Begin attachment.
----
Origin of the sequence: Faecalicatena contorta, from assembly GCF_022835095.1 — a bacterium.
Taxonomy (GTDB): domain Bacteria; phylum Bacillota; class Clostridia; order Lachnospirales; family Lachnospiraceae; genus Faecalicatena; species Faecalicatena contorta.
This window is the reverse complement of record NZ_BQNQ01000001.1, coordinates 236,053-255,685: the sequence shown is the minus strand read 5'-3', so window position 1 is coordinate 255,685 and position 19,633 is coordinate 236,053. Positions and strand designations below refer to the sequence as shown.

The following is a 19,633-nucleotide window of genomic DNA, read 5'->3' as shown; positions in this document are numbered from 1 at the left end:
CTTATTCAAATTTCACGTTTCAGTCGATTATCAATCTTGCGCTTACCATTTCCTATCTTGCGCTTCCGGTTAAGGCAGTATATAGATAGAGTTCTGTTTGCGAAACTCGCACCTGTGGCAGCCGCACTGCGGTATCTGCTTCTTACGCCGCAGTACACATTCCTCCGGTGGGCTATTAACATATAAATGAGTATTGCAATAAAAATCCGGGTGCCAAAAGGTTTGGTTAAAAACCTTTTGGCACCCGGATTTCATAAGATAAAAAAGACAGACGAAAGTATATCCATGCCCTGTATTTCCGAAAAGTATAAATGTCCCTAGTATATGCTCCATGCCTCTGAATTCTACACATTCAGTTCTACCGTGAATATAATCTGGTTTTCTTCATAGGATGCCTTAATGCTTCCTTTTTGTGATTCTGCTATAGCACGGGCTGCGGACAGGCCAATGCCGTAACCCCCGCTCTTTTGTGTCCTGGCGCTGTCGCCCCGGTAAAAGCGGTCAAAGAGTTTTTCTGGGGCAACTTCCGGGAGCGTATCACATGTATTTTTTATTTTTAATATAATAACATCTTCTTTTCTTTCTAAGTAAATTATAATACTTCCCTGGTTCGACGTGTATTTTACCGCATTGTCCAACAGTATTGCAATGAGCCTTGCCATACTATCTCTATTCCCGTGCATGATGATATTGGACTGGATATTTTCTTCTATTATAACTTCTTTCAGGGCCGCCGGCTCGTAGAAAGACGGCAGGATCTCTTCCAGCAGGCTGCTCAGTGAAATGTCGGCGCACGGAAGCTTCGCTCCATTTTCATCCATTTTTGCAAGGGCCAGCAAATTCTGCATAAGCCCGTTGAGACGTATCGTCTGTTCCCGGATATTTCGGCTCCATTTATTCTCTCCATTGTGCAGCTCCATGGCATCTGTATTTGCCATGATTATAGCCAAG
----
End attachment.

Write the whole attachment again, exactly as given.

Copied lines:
Origin of the sequence: Faecalicatena contorta, from assembly GCF_022835095.1 — a bacterium.
Taxonomy (GTDB): domain Bacteria; phylum Bacillota; class Clostridia; order Lachnospirales; family Lachnospiraceae; genus Faecalicatena; species Faecalicatena contorta.
This window is the reverse complement of record NZ_BQNQ01000001.1, coordinates 236,053-255,685: the sequence shown is the minus strand read 5'-3', so window position 1 is coordinate 255,685 and position 19,633 is coordinate 236,053. Positions and strand designations below refer to the sequence as shown.

The following is a 19,633-nucleotide window of genomic DNA, read 5'->3' as shown; positions in this document are numbered from 1 at the left end:
CTTATTCAAATTTCACGTTTCAGTCGATTATCAATCTTGCGCTTACCATTTCCTATCTTGCGCTTCCGGTTAAGGCAGTATATAGATAGAGTTCTGTTTGCGAAACTCGCACCTGTGGCAGCCGCACTGCGGTATCTGCTTCTTACGCCGCAGTACACATTCCTCCGGTGGGCTATTAACATATAAATGAGTATTGCAATAAAAATCCGGGTGCCAAAAGGTTTGGTTAAAAACCTTTTGGCACCCGGATTTCATAAGATAAAAAAGACAGACGAAAGTATATCCATGCCCTGTATTTCCGAAAAGTATAAATGTCCCTAGTATATGCTCCATGCCTCTGAATTCTACACATTCAGTTCTACCGTGAATATAATCTGGTTTTCTTCATAGGATGCCTTAATGCTTCCTTTTTGTGATTCTGCTATAGCACGGGCTGCGGACAGGCCAATGCCGTAACCCCCGCTCTTTTGTGTCCTGGCGCTGTCGCCCCGGTAAAAGCGGTCAAAGAGTTTTTCTGGGGCAACTTCCGGGAGCGTATCACATGTATTTTTTATTTTTAATATAATAACATCTTCTTTTCTTTCTAAGTAAATTATAATACTTCCCTGGTTCGACGTGTATTTTACCGCATTGTCCAACAGTATTGCAATGAGCCTTGCCATACTATCTCTATTCCCGTGCATGATGATATTGGACTGGATATTTTCTTCTATTATAACTTCTTTCAGGGCCGCCGGCTCGTAGAAAGACGGCAGGATCTCTTCCAGCAGGCTGCTCAGTGAAATGTCGGCGCACGGAAGCTTCGCTCCATTTTCATCCATTTTTGCAAGGGCCAGCAAATTCTGCATAAGCCCGTTGAGACGTATCGTCTGTTCCCGGATATTTCGGCTCCATTTATTCTCTCCATTGTGCAGCTCCATGGCATCTGTATTTGCCATGATTATAGCCAAG